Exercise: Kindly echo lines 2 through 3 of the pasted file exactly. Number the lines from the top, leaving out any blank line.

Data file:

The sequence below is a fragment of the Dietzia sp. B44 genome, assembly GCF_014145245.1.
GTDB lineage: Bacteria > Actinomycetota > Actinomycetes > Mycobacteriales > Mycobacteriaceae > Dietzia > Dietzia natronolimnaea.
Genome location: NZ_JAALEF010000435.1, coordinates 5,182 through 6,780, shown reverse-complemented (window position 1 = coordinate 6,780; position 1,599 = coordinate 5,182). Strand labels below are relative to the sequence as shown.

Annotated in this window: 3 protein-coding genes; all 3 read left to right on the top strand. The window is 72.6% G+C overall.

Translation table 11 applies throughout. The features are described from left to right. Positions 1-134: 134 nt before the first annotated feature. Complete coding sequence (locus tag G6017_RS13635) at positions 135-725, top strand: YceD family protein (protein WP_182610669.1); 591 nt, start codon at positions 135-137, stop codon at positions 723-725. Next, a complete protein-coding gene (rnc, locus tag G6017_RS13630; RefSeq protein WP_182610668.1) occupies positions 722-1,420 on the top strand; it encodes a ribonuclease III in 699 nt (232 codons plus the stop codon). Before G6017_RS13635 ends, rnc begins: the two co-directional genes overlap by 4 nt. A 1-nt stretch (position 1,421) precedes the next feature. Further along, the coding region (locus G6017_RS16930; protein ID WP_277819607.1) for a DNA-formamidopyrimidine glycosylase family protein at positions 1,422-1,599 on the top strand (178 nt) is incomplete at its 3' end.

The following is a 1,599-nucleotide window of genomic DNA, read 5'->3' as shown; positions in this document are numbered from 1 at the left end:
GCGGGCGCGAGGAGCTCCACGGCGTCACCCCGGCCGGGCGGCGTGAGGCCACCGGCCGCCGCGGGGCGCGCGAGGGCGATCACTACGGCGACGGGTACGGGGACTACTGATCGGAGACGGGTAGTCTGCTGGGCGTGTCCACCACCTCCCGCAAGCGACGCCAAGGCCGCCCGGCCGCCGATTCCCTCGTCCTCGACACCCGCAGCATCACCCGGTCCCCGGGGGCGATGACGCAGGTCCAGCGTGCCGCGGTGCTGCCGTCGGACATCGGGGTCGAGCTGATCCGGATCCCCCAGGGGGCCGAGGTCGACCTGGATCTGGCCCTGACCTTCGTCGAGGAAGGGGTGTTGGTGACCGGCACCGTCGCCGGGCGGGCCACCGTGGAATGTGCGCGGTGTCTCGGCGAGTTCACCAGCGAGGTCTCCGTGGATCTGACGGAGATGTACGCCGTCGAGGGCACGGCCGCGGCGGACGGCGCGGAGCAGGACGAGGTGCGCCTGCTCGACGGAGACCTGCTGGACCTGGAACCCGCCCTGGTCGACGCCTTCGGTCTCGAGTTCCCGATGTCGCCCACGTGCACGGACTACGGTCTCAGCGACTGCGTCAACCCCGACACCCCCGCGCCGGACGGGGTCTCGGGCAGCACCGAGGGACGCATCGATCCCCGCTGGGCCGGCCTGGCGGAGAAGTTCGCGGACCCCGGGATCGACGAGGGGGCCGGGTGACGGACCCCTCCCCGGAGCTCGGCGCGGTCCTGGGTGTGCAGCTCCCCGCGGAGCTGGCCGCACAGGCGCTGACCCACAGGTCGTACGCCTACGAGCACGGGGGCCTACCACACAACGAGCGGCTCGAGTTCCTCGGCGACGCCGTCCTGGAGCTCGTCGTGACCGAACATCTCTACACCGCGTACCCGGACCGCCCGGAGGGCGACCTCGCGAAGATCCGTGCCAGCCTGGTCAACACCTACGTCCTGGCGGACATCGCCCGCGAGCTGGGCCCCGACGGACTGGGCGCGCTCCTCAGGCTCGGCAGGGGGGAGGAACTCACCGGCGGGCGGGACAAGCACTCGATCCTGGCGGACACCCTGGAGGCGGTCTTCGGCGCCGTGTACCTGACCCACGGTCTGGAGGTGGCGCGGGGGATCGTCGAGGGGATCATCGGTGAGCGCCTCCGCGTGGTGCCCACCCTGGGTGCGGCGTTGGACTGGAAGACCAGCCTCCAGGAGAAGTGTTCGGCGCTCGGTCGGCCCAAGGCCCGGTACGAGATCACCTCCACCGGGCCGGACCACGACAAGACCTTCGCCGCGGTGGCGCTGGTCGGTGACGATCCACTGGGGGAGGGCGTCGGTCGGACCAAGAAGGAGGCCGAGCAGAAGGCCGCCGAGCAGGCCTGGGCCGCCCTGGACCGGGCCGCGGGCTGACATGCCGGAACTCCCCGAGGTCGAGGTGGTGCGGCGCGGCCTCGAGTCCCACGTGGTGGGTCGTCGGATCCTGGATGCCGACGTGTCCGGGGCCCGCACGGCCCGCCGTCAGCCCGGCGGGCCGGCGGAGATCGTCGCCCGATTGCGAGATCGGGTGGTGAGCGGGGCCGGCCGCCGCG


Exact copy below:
GTDB lineage: Bacteria > Actinomycetota > Actinomycetes > Mycobacteriales > Mycobacteriaceae > Dietzia > Dietzia natronolimnaea.
Genome location: NZ_JAALEF010000435.1, coordinates 5,182 through 6,780, shown reverse-complemented (window position 1 = coordinate 6,780; position 1,599 = coordinate 5,182). Strand labels below are relative to the sequence as shown.